GMAC® market intelligence can help you attract emerging entrepreneurs to your programs.
More than 11,000 GMAT® test takers indicated entrepreneurship as their intended concentration in Testing Year 2016.
More Entrepreneurs See Business School as Crucial to Their Success
Entrepreneurs, job creators, risk takers: Call them what you want, but increasingly these business builders look to business schools and management programs to develop their skills, and schools have responded. The odds of succeeding as an entrepreneur can be steep, but business schools teach the skills that can help entrepreneurs make sound decisions and avoid expensive mistakes.
Interest in Entrepreneurship Specialization Continues to Grow
- Out of the 210,897 GMAT exams taken in testing year 2016 in which test takers selected an intended concentration, more than 11,000 indicated Entrepreneurship. That’s 5 percent of all those who indicated a concentration when they sat for the GMAT exam, the worldwide admissions exam for graduate management study.
- All graduate business schools have courses, programs, or other offerings for entrepreneurs. Currently, there are 70 programs with entrepreneurship in the program title with codes to accept the GMAT exam and nearly 600 programs in the mba.com school search service that offer Entrepreneurship as an area of elective study or concentration.
- Forty Masters in Entrepreneurship programs received GMAT score reports in 2016, up from 18 five years ago.
Source: GMAT testing data, July 1, 2015 to June 30 2016.
Connect with Aspiring Entrepreneurs in Three Steps
Step 1: Expand your reach to prospects interested in entrepreneurship.
Record number of GMAT test takers intend to concentrate on entrepreneurship. Our research products and GMAT exam testing data, available only from GMAC, can help you find these test takers and discover what they hope to gain from business school.
- Recruit Precisely: Use our robust GMASS Search Service tool to connect with candidates who have indicated their interest in entrepreneurship as the focus of their graduate education.
- Leverage Our Research: Use GMAC data to inform your outreach strategies and GMASS searches. Explore these reports:
- Get valuable information about the needs, motivations, behaviors, and program choices expressed by more than 2,500 prospective students focused on entrepreneurship as their intended employment outcome. Explore this special interactive report from our 2016 mba.com Prospective Students Survey.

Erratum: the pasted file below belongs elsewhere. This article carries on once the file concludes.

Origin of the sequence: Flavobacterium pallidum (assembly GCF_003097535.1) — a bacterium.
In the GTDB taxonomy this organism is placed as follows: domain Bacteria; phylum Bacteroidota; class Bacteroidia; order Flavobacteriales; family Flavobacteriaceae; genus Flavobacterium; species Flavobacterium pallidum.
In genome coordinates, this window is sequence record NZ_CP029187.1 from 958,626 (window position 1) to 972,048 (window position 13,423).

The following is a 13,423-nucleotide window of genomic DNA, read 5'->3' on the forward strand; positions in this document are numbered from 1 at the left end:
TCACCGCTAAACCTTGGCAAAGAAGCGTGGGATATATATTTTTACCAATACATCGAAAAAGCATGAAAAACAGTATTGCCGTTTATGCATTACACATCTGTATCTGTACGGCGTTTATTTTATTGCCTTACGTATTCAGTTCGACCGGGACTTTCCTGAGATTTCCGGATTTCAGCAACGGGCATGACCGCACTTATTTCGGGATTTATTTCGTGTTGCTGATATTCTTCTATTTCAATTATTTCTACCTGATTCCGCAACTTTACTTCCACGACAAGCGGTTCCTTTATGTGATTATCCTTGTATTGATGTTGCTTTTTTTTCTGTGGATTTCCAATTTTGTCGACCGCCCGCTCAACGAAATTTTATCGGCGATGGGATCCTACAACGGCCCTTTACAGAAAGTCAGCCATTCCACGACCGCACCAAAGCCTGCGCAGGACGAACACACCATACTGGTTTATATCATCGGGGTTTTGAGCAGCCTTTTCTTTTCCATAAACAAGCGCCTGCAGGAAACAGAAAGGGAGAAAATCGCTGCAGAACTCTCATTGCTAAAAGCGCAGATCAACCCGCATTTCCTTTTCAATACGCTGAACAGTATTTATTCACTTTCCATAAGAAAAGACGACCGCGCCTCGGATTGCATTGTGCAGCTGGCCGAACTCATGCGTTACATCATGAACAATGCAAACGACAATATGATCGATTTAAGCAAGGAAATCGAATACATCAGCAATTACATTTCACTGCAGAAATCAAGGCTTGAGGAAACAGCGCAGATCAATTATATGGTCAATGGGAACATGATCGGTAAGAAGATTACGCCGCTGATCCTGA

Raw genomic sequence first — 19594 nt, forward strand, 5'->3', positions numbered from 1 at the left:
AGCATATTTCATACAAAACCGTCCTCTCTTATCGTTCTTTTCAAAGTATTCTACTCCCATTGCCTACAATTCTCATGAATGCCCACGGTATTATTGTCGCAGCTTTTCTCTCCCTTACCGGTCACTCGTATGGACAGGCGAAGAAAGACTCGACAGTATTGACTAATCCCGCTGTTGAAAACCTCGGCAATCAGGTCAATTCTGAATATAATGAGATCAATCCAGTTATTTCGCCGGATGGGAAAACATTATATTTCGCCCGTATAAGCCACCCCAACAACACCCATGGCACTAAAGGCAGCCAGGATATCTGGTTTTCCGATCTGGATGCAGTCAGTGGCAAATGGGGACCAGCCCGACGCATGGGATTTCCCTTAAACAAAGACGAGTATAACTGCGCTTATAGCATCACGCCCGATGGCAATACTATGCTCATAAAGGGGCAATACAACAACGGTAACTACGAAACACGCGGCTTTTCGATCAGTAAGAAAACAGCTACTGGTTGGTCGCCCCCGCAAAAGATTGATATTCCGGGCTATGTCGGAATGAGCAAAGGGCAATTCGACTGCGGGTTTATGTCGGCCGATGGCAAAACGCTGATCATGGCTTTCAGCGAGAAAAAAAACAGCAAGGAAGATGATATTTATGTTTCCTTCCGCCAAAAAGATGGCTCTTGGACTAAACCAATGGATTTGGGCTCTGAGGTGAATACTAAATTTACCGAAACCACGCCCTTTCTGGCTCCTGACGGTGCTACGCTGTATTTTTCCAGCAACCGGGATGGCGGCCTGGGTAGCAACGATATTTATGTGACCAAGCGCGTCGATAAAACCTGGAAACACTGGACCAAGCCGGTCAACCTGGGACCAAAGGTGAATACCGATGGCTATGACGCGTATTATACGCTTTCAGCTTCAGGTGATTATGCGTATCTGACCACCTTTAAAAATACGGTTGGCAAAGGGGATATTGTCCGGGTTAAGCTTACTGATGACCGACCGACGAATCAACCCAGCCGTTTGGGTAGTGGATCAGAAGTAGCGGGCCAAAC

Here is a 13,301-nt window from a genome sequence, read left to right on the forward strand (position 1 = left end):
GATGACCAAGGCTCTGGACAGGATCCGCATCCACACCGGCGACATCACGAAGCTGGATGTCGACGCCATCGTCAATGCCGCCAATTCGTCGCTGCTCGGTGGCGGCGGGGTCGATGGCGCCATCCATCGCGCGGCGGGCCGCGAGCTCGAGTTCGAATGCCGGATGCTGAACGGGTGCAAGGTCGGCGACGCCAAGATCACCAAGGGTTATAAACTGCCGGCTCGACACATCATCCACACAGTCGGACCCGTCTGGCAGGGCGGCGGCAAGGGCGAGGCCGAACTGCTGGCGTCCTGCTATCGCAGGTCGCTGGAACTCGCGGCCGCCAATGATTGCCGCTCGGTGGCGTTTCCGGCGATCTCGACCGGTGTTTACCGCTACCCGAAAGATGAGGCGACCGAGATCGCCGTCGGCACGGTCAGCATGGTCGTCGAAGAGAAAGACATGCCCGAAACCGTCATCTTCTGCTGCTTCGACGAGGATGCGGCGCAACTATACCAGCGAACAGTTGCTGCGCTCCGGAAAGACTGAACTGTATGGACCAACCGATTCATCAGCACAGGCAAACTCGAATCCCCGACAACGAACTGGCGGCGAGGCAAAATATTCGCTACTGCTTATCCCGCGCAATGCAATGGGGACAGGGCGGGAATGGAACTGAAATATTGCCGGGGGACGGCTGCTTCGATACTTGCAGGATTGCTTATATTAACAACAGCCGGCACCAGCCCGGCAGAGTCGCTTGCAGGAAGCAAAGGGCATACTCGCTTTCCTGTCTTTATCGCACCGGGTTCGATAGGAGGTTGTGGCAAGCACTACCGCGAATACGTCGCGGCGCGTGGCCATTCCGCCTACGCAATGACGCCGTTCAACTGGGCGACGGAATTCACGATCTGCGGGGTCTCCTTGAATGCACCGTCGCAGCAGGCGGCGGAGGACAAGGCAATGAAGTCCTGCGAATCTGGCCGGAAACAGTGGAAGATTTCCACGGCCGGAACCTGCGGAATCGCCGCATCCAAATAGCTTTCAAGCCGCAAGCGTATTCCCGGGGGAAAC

- Currently, 12 percent of business school alumni who provided current employment data to the 2015 Alumni Perspectives Survey report they are self-employed. Read the “Self-Employed” section of the 2016 Alumni Perspectives Survey for details by key career attributes, educational outcomes, work location, and job attributes of entrepreneurs.
Step 2: Get a GMAT code for your entrepreneurship program so students can find you.
If you already have an entrepreneurship program or plan to start one, consider obtaining a separate GMAT code for it so students interested in entrepreneurship programs can send their GMAT score results directly to your program. Properly cataloging all our programs by type makes it easier for students to find you and increases your potential for connecting with students who offer the right fit for your programs.
Step 3: Promote entrepreneurship to your students.
Your school’s website is the information source with the greatest impact for a prospect’s decision-making, according to survey findings from the mba.com Prospective Students Survey. We invite your school’s admissions, marketing, communications, and web teams to take advantage of the following materials to get the most out of your school’s outreach efforts. Embed the resources below to promote the value of an MBA to future entrepreneurs.
GMAC looks forward to commemorating Global Entrepreneurship Week, November 14 to 20, 2016.